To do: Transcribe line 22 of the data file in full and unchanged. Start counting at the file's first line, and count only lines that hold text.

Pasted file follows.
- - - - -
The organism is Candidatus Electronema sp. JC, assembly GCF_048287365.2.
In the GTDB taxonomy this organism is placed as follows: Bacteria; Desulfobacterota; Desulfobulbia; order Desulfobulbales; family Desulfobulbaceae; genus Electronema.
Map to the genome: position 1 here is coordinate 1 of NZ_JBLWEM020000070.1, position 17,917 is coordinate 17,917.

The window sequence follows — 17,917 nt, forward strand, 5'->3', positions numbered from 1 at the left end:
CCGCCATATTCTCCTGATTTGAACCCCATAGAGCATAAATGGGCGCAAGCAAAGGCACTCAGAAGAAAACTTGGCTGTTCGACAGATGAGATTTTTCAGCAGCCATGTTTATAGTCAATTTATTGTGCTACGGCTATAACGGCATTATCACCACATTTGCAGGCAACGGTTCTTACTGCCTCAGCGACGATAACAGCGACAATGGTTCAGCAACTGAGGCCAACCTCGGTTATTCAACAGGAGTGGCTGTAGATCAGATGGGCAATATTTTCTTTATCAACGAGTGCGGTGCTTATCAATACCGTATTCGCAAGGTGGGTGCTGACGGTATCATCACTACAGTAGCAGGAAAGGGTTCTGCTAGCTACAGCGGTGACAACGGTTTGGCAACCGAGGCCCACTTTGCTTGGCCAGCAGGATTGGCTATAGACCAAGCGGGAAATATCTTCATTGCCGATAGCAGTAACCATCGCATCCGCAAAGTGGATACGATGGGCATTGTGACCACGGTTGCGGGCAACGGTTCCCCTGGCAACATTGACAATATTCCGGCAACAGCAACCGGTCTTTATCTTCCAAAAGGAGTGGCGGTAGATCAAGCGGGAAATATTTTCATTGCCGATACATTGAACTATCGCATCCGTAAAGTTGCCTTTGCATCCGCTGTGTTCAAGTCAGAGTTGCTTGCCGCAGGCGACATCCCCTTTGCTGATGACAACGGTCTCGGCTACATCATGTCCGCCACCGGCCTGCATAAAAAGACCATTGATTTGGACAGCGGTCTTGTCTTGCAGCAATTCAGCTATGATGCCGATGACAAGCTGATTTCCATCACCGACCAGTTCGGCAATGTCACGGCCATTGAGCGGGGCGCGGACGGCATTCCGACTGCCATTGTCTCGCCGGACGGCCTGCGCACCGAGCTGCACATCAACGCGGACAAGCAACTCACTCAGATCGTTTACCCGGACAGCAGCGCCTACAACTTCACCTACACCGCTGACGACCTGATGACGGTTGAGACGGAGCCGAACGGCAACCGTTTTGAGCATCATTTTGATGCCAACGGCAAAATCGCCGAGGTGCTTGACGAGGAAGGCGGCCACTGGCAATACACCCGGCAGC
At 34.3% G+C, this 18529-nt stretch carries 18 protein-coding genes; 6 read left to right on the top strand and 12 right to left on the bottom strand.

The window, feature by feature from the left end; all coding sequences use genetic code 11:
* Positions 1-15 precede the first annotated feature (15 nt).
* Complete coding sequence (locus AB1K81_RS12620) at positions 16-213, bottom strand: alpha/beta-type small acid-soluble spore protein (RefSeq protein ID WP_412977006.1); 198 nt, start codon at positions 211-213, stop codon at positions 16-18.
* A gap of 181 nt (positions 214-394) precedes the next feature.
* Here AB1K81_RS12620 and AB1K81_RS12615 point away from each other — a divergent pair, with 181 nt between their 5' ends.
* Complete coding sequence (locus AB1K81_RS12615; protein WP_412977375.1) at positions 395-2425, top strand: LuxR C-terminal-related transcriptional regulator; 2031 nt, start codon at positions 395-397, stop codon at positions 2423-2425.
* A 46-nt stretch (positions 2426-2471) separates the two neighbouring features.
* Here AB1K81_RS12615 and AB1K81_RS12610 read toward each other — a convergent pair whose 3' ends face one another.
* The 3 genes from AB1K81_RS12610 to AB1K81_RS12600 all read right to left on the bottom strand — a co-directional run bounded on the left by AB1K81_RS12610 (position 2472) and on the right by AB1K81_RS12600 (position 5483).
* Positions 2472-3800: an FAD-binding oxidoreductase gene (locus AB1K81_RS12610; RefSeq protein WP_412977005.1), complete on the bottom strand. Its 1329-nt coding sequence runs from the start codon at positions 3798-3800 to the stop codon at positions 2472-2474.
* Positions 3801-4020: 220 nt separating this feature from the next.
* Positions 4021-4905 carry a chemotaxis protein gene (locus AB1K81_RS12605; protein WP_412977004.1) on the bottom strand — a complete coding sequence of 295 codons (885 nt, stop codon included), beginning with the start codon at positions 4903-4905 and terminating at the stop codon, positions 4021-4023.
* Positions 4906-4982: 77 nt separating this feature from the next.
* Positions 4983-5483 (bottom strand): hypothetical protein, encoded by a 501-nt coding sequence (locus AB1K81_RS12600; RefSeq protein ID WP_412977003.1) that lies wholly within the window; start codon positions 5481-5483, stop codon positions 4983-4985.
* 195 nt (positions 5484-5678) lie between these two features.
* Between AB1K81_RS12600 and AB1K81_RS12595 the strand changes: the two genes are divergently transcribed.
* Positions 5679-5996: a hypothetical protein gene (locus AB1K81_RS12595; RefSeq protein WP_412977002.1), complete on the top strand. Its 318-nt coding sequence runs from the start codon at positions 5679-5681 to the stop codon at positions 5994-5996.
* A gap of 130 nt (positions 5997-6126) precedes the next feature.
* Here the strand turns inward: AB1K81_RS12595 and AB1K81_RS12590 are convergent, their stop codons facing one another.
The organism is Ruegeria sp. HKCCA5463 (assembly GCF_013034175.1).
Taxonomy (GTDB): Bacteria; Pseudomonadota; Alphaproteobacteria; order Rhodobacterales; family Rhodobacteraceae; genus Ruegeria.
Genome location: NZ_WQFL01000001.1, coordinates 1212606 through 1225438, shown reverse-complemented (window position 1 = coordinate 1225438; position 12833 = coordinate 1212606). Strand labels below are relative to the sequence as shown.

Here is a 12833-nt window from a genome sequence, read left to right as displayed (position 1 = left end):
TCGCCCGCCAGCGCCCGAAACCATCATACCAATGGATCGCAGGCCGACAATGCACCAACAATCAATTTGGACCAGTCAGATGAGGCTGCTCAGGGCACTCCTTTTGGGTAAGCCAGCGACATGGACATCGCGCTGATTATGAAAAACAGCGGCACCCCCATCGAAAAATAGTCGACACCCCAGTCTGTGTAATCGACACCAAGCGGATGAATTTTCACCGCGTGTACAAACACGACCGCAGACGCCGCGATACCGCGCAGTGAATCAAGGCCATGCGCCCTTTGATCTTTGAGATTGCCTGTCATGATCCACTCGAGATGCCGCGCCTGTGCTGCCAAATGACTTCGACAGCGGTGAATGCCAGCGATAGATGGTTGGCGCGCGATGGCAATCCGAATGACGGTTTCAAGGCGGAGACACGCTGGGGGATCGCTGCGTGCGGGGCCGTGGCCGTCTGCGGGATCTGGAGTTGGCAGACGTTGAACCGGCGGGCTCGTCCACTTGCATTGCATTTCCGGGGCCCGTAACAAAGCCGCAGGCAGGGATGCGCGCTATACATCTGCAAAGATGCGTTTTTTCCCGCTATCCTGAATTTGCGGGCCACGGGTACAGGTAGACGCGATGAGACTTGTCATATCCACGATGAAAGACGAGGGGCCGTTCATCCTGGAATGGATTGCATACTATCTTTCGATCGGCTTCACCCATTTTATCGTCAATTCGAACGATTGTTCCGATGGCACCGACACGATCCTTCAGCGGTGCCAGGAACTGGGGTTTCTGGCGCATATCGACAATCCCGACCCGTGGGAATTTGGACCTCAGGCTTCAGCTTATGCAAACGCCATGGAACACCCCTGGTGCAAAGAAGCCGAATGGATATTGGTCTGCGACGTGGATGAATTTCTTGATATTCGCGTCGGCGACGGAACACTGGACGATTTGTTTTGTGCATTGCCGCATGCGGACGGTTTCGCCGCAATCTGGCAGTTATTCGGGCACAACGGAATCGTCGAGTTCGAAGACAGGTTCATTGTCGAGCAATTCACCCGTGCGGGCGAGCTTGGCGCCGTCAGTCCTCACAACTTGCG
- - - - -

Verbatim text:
* Between AB1K81_RS12600 and AB1K81_RS12595 the strand changes: the two genes are divergently transcribed.